Create ALIGNMENT in the team as a next step. Make sure everyone is on the same page, has the same expectations and is clear on their role. Keep things simple. Delegate clearly. Allocate tasks based on strengths. Be clear on accountability. Daily team huddles at a set time provide a structured way of connecting and aligning. Prioritising and keeping focused on the most important tasks are useful anchors and promote clarity in a confusing time. Check back that your team is hearing what you think you’re saying. (More about communicating next). Focus on what you can control – rather than ruminate on what you can’t. This will help keep you and your team more grounded and more goal-focused. Make a list of everything that is worrying or concerning you and your team, then identifying what is in your control and what is not.  Give yourselves and your teams a time-based ‘worry window’ (say twenty minutes a day) to explore the things out of your control. Pick one key action for everything in your control as a team. This will help everyone regain a sense of your own autonomy.

 

Communicate, communicate, communicate

COMMUNICATION is an important – if not the most important – part of a leader’s role in leading their team through a crisis. Give your team a clear view of the path ahead and what to expect – share with them what is happening and how it will be actioned. Explain how this affects them, and what new behaviours you need from them.  Be clear on what is changing and what isn’t – like your ambition and your values. This is an antidote to the uncertainty they’re probably experiencing.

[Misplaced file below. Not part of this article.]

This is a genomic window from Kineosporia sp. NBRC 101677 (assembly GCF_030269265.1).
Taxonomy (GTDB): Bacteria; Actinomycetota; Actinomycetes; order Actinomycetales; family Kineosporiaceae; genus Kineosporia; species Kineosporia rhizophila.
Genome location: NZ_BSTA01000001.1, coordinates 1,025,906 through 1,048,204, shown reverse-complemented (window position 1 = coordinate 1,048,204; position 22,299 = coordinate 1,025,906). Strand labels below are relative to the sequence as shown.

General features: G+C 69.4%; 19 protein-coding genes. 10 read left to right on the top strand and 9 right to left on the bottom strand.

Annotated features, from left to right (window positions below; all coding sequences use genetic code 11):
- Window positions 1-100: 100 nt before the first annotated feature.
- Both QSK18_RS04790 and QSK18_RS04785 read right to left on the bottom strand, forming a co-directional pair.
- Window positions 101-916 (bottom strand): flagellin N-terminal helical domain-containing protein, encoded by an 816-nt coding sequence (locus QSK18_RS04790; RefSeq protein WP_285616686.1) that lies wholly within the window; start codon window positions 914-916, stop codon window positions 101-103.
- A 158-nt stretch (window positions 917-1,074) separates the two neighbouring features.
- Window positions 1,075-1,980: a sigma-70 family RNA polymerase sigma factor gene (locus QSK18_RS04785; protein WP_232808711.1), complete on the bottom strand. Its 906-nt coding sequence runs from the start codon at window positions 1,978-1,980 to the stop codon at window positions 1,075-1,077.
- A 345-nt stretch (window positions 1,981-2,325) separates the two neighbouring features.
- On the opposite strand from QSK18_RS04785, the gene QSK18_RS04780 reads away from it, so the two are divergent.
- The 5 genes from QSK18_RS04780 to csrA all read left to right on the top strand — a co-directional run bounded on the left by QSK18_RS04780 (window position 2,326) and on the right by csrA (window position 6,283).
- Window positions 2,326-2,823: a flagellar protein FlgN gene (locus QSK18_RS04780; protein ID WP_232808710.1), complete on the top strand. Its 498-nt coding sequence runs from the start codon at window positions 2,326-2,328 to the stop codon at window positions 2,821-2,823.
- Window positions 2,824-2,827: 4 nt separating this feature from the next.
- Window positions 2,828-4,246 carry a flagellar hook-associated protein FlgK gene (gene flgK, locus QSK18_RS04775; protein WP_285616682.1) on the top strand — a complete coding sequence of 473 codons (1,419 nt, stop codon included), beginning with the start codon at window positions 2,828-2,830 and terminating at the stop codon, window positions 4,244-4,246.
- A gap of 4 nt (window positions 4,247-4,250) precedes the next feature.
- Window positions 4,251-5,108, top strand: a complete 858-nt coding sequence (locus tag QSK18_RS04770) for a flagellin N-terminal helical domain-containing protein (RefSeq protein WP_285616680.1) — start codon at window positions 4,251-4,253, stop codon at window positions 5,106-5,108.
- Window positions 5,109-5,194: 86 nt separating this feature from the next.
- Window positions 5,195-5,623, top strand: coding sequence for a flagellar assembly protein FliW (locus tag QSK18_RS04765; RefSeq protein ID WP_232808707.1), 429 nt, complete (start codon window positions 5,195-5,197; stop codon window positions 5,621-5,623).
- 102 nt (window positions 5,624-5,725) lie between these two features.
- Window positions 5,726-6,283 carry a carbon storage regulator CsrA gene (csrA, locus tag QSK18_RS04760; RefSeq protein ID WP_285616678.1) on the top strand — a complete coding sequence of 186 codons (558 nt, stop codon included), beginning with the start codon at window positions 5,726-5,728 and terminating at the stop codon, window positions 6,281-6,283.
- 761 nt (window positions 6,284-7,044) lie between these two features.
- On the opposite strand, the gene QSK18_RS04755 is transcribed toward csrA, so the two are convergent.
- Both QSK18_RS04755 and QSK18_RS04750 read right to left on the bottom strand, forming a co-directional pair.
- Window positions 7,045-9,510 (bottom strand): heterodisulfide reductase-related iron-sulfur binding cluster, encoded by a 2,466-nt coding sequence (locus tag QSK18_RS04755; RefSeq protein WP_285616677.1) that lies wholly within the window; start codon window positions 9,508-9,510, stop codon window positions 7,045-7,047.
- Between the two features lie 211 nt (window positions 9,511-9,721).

• Use face-to-face communication as much as possible, even if this is virtual. While email and telephonic channels are practical and useful. Your team will value your face-to-face communication. This sometimes takes courage – especially if the going is tough.
  • Be clear and consistent. Use simple language and no more than three messages at a time. You’ll find people will need to hear messages often and over again, as they are making sense of their own emotions and gaining clarity. 2
  • Communicate continually. Keep your team informed through regular, frequent interactions and keep them updated every step of the way.
  • Make sure that your communication is a two-way process. Listen as much as you talk; ask for feedback and input. Don’t get defensive or focus on being right. Focus on understanding your team’s perspective more deeply. Include facts and feelings in your dialogues with the team.
  • You won’t have all the answers, focus on what you do know and how you can get more information. Be honest if you don’t know and say so; this will build trust and highlight your commitment to open and transparent communication.

 

Trust

Building TRUST in your team and being trusted as a leader as vital in leading in crisis. Uncertain times are often filled with unruly emotions – a sense of loss, anger and threat – and thinking that is cautious and sceptical. Behaviour in your team may be paralysed and resistant. As a leader, you need to ask your team to step forward into the unknown. This takes trust. When the going gets tough and it’s hard to see a way forward in the chaos – you are asking your team to keep going and believe that there is opportunity ahead.